But for security consultant Nick Casale, a former NYPD detective and counter-terrorism boss with the MTA, the local prosecution is a sign that both the Feds and local authorities are learning from the past.

"But this also shows that the Obama Administration has full faith and confidence in the abilities of municipal and local authorities to develop and prosecute cases," said Casale.

The seven-month undercover probe culminated with the arrest Wednesday in Manhattan of 26-year-old Ahmed Ferhani after he allegedly bought an inert hand grenade, three handguns and ammunition in an NYPD sting operation.

His alleged accomplice, 20-year-old Mohammed Mehdi Mamdouh, was arrested nearby. Mamdouh is a livery car dispatcher.

Ferhani had previous brushes with the law and has spent time at Rikers, but a Manhattan Grand Jury refused to indict him on a previous, unrelated criminal case. Details of that case have been sealed.


Terror suspect Ahmed Ferhani lived in a quiet well maintained neighborhood in Queens near the Whitestone Expressway. No one answered the door at his residence, but a woman who lived upstairs from the family said she rented her apartment from them.

The high profile terrorism case has made the residents of this suburban neighborhood reluctant to speak with the media.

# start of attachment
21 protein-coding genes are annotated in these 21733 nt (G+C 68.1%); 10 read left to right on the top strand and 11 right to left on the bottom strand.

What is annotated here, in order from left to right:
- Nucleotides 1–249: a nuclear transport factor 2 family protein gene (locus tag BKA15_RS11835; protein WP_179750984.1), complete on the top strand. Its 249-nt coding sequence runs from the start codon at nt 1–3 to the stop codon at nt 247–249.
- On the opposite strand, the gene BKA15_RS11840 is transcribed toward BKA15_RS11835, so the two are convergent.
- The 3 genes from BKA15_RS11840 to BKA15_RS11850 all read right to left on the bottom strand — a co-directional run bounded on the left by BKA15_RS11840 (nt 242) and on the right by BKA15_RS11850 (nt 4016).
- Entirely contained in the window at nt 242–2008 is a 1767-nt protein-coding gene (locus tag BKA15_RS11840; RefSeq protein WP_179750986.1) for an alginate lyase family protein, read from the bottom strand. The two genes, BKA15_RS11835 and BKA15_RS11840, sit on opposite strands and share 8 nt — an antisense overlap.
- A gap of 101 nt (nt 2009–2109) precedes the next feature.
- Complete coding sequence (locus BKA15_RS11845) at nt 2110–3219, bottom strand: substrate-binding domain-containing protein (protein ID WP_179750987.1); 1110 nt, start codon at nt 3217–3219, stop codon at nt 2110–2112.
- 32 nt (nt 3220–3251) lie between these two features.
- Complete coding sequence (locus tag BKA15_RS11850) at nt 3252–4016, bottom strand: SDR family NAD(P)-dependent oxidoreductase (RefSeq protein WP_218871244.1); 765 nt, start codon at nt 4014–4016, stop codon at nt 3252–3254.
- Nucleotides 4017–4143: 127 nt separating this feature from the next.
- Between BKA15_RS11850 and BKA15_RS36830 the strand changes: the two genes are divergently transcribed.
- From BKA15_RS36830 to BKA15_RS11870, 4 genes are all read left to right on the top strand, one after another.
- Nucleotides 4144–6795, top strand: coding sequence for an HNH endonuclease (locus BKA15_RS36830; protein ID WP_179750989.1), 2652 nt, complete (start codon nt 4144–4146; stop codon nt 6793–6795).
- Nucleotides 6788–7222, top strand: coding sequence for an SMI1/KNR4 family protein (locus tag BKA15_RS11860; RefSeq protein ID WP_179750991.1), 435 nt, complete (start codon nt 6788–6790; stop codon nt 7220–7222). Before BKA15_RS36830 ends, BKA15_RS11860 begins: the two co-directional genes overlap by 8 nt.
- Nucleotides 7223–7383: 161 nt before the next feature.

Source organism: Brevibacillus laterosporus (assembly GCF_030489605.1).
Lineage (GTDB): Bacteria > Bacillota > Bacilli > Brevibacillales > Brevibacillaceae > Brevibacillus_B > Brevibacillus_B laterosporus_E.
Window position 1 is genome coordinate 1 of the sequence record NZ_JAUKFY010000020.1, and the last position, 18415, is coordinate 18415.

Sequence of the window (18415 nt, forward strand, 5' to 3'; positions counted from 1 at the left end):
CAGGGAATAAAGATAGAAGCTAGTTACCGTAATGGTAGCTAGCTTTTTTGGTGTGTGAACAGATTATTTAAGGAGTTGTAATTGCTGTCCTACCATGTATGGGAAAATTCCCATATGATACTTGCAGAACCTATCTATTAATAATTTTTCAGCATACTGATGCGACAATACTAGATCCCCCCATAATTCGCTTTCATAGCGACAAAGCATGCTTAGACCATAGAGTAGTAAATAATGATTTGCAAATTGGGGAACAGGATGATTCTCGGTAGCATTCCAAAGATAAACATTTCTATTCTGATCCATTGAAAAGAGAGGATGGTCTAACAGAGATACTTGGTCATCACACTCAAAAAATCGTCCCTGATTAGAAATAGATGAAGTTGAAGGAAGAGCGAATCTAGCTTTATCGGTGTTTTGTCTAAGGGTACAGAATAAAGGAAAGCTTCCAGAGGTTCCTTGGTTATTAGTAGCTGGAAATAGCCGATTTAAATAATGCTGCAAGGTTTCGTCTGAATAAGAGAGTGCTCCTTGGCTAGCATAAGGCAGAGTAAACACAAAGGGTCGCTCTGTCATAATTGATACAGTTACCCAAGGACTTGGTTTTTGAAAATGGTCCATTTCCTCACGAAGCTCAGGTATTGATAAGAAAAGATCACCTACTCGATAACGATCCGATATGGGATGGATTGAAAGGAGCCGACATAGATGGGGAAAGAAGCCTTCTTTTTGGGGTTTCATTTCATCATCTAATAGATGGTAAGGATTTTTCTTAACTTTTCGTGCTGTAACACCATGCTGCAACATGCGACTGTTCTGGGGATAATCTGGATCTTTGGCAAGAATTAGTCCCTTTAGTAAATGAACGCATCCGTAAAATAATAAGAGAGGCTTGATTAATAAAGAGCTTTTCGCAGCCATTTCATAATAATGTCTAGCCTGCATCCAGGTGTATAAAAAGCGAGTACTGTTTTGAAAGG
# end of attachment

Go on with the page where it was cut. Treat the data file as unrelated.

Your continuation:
At a nearby shopping center, some workers recalled seeing the young man. One woman, who would only give her name as Rose, said he used to come in to the Raindew Family Center and buy cigarettes on a regular basis.
"It's very scary. I saw it on TV last night and I knew it was him," said Rose. "He shopped here. Very polite and gentlemen-like. Always clean-shaven and well-dressed you know."
According to news reports, Ferhani had at one point worked selling cosmetics and aspired to be a model.

One man who refused to give his name said he lived across the street from Ferhani and would see him several times a week.

"Standing outside, just hanging around shooting the breeze with his neighbors. Looked like he was in search of a life. Looked like he had no job."
Ferhani immigrated to the U.S. from Algeria as a grade-schooler in August of 1995 with two siblings and his parents who had applied for asylum. Officials say Ferhani  was here legally with permanent resident status but was facing possible deportation for failing to appear before an immigration judge to explain prior run-ins with local law enforcement. 

Mamdouh, the younger suspect, is from Casablanca and also came to the U.S. during grade school. He immigrated to the U.S. with his parents in August of 1999 and is a U.S. citizen by virtue of his parents' naturalization.

Just this weekend, Mamdouh gave the New York Daily News a jailhouse interview. The Daily News Web headline declares "A weepy terror suspect declared his innocence, saying his accused buddy was to blame for chatter about a synagogue."

With additional reporting by Cindy Rodriguez.